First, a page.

The Green Paradox
Before we go Down The Rabbit Hole for a little “Blatant Disregard” let get caught up. The Harvard Review reports that the PDVSA infrastructure collapse is causing widespread oil spills,pollution, and contamination. Just ask anybody in Maracaibo, the city in the heart of the oil producing region. Lake Maracaibo is black. The environmental damage and health risks extend to the entire country, the region, and some say the world. Thus far PDVSA has shown no ability nor interest in cleaning up oil spills or addressing pollution in general.
The article discussed a term I was unfamiliar with, “The Green Paradox”. It is the environmental damage created by oil producing countries that pursue unrestricted oil production in a rush to beat diversification away from fossil fuels. They ignore all environmental concerns in a mad dash to pump as much oil as possible. It is a forward looking term but Venezuela has been there for some time. The only thing keeping Venezuela from doing even more environmental damage is that PDVSA’s production is kept in check by their own ineptitude, which is almost hard to believe as they were the envy of the oil producing world before Chavismo took the reins.
A lot of oil producing nations see the handwriting on the wall and are becoming more involved in green energy projects while keeping to their OPEC quotas, which usually means production restrictions. They are attempting to pursue some form of transition to the future. The case is different in Venezuela.They are producing as much oil as they possibly can and still produce about 25% (and sometimes much less) of their OPEC quota. In Maduro’s entire time in office they have never reached their quota. They pay lip service to transitioning away from being solely dependent on oil but it still accounts for 96% – 98% of their (legal) revenue.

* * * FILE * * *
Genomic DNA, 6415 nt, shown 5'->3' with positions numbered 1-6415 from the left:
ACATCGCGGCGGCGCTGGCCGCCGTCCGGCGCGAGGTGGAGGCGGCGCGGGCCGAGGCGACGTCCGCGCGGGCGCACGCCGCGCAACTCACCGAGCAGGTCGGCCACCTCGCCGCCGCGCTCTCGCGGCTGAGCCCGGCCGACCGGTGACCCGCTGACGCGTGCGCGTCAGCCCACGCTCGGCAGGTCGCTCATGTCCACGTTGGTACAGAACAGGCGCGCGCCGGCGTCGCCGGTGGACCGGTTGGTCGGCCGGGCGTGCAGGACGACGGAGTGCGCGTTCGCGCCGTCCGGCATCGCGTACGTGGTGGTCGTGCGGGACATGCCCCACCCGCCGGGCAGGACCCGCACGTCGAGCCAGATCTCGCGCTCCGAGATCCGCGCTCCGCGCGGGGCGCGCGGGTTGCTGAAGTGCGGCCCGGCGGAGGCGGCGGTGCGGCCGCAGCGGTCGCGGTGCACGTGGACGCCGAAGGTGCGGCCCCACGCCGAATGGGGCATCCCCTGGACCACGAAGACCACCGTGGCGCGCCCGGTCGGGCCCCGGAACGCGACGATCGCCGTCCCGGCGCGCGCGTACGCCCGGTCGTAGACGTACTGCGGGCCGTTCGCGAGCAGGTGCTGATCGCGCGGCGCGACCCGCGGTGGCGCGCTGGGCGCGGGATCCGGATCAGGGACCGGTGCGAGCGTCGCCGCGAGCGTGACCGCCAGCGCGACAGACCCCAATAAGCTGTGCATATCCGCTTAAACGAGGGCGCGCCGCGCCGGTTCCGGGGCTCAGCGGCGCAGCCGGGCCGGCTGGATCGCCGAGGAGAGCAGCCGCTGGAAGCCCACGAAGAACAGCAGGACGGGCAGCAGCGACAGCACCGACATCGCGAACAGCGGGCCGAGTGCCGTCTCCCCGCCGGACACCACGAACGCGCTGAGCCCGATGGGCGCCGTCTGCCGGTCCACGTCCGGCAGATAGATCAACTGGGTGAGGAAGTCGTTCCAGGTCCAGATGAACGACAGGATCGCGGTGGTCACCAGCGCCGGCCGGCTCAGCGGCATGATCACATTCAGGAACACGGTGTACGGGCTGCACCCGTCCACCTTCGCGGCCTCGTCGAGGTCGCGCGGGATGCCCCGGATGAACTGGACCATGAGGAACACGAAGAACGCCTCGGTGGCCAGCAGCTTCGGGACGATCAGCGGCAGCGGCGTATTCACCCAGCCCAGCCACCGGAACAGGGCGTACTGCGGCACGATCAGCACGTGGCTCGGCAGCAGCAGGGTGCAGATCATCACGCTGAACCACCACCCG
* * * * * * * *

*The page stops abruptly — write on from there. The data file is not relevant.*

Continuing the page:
In their current status as a mafia state,authoritarian,kleptocracy the only hope for Venezuela and the environment is a transition, not towards green energy but away from Chavismo.
This was followed up by a piece in Polygraph.info about a speech by Maduro. “With …..Chavez…the beginning of the leading democracy…” A leading democracy, really. Freedom House rated the Maduro government a zero out of four for adherence to democracy.
Then you have state owned media outlet, Telesur, telling us that Amazon deforestation is the highest in a decade. It was meant as a slam against Brazil’s leader, Bolsonaro, but does anybody believe the deforestation is any better on the Venezuela side of the border?
And there is yet another environmental concern facing Venezuela, Urban Deforestation. We have talked before about the shortage of cooking gas causing many Venezuelans to resort to wood fires. There is also an issue with Chavista developments,as well as others, cutting down a huge number of trees for cosmetic purposes. Their new projects simply are more pleasing to the eye,they think, if they cut down all the trees surrounding them for a better view. Besides being completely misguided and causing environmental impact it will have a negative impact on future tourism as in much of Venezuela part of the attraction for tourists has been the beautiful tree lined thoroughfares.
How about a couple of health related items? Lexblog reported the other day that there is a salmonella outbreak in Venezuela. The interesting thing is not the total numbers,550 people sick, but that it killed two people.